Young British/New-Zealand mezzo-soprano Joanna Harries studied at the University of Cambridge, the Royal Northern College of Music and the Royal Conservatoire of Scotland (Alexander Gibson Opera Studio), graduating in 2018.
In the 2019/20 season she performs the roles of Countess Ceprano/Rigoletto (Opera Holland Park), Innkeeper’s Wife/The Cunning Little Vixen (Longborough Festival Opera), Lucinda/La forza dell’amor paterno (The Barber Opera), Zerlina/Don Giovanni (Merry Opera Company), Drummer/The Emperor of Atlantis in Polly Graham’s production (Loud Crowd & CHROMA), and Prometheus in Tim Benjamin’s new opera The Fire of Olympus. Concert appearances include soloist for Bach’s Christmas Oratorio at Snape Maltings Concert Hall and Duruflé’s Requiem at Temple Church with the Collegium Musicum London, and she is an Emerging Artist for the Royal Opera House’s “Opera Dots” programme.
Joanna’s previous operatic roles span from early to contemporary opera and include Awen (cover)/Gair ar Gnawd (Welsh National Opera); Nun/The Fiery Angel (Scottish Opera/RCS); Dido/Dido and Aeneas (Dartington Arts Festival); Tartine/Scoring a Century (British Youth Opera); Varava/Kat’a Kabanova (Fulham Opera); Der Trommler/Der Kaiser von Atlantis, Ottone/Agrippina, and Jenny Hildebrand/Street Scene (all Royal Conservatoire of Scotland).
As a concert soloist, performances include Bach’s Easter Oratorio at the Bach Festival Świdnica in Poland; Macmillan’s Seven Last Words From The Cross with the BBC Philharmonic and Huddersfield Choral Society at Harrogate Royal Hall; Bach’s St Matthew Passion with Skipton Camerata; Handel’s Messiah at Lincoln Cathedral; Beethoven’s Symphony No. 9 at Sheffield Cathedral; and Haydn’s Maria Theresa Mass at Chester Cathedral. Her repertoire includes many of the major oratorios by J.S. Bach, Handel, Mozart, Haydn and Vivaldi, as well as works by Dvořák, Vaughan Williams, and Rutter.
A keen recitalist, Joanna is a Britten-Pears Young Artist, one of the six current Handel House Talent artists selected by Laurence Cummings and the winner of the first Edith Brass Prize for Lieder at the RCS. She has performed song and Lieder at St. Martin-in-the-Fields, the Britten Studio at Snape Maltings, the National Portrait Gallery in London, as part of the “Introducing” series at Bridgewater Hall in Manchester, and the Oxford Lieder Festival mastercourse.
Joanna is in demand as a performer of contemporary music, creating roles in several new operas and premiering vocal works by Melissa Douglas (Sonnet 116 at the John Ryland’s Library, Manchester), Michael Betteridge (Dawn Chorus at the Royal Exchange Theatre), and Anna Appleby (winning composition, 2015 Rosamond Prize). She performed as vocal soloist in the UK revival of Steve Reich’s video opera Three Tales (Ensemble BPM) and regularly collaborates with artist Maeve Rendle, performing her works of performance art at Manchester Art Gallery and the Harris Museum in Preston.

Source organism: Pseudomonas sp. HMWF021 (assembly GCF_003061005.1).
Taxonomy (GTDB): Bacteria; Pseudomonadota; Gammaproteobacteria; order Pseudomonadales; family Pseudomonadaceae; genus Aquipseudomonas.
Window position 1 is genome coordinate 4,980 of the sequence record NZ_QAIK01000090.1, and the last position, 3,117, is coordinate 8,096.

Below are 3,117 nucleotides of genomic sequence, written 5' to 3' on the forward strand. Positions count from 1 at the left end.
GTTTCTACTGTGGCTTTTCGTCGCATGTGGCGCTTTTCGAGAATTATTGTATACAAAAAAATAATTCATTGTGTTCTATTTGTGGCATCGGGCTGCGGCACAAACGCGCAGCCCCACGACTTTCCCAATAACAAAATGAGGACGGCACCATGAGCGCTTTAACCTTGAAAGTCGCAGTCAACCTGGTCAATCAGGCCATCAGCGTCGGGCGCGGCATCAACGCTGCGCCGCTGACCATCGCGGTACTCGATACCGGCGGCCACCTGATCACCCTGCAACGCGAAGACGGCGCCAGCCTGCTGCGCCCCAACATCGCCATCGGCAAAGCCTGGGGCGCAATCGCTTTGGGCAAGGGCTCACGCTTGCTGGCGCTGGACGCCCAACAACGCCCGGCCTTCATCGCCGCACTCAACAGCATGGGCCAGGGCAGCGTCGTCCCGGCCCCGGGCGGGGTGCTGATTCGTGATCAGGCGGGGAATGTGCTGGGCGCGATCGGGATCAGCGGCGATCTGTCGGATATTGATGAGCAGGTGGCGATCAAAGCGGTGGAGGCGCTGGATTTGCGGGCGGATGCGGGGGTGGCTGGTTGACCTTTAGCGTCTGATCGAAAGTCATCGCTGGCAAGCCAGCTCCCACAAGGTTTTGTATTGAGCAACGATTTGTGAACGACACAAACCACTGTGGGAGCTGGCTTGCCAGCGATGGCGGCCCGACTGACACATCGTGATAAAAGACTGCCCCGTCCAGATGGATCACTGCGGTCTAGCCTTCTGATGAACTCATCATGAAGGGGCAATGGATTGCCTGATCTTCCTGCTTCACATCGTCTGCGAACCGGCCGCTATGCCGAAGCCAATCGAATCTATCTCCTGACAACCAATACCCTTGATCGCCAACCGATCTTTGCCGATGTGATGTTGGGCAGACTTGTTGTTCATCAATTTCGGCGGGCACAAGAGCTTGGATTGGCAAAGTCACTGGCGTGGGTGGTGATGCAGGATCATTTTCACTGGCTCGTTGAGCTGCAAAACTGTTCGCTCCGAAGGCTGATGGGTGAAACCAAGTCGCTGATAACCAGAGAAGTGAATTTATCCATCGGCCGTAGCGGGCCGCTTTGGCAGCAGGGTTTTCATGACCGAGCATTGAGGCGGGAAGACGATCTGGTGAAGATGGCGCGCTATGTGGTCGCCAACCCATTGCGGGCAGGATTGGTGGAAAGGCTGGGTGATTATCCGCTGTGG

She is co-founder, with contralto Jessica Dandy, of SongPath – a charitable venture which promotes walking and music-making in the context of mental health. SongPath’s inaugural event took place in Cumbria in June 2019 as part of the Ulverston Music Festival.
Joanna is grateful for awards from the Fondation Michelle / Fonds Culturel National Luxembourg, the Simon Fletcher Charitable Trust, the Ryan Davies Memorial Fund, the Mario Lanza Foundation, the Royal Conservatoire of Scotland Trust, the Tillett Trust, the Hope Scott Trust, the Dartington Hall Trust, and the Gwilym Gwalchmai Jones Award (RNCM).
“An outstandingly intense cast (Chiara Vinci, Joanna Harries, Peter Brathwaite)…help to evoke the manic mixture of desperation, determination and fatalistic urgency.”Richard Morrison – The Times
“[The cast] included some remarkably mature singers and some excellent acting. I can’t possibly mention everyone, but I have to pick out Joanna Harries, as Emma Jones, the warm-hearted wiseacre of the wives – her vivid Noo Joisey tones were a delight.”Robert Beale – Manchester Evening News / Manchester Theatre Awards
“The level of talent displayed by the young cast – many of them taking multiple roles – holds the attention through scene after scene. Among her manifold duties, Joanna Harries displays acumen as nightclub singer Tartine, while Guy Elliott successful juggles several roles.”George Hall – The Stage
“Another outstanding interpretation was that of Joanna Harries as Ottone. A newcomer to the Conservatoire, she has a beautifully schooled mezzo and projected each of her emotionally penetrating arias with great accomplishment.”Opera Scotland
“Perhaps most at home in their roles, however [was] Harries, who brought the house down, not so much with her fetching facial hair as with her spot-on comic timing.”Anna Campbell – Varsity
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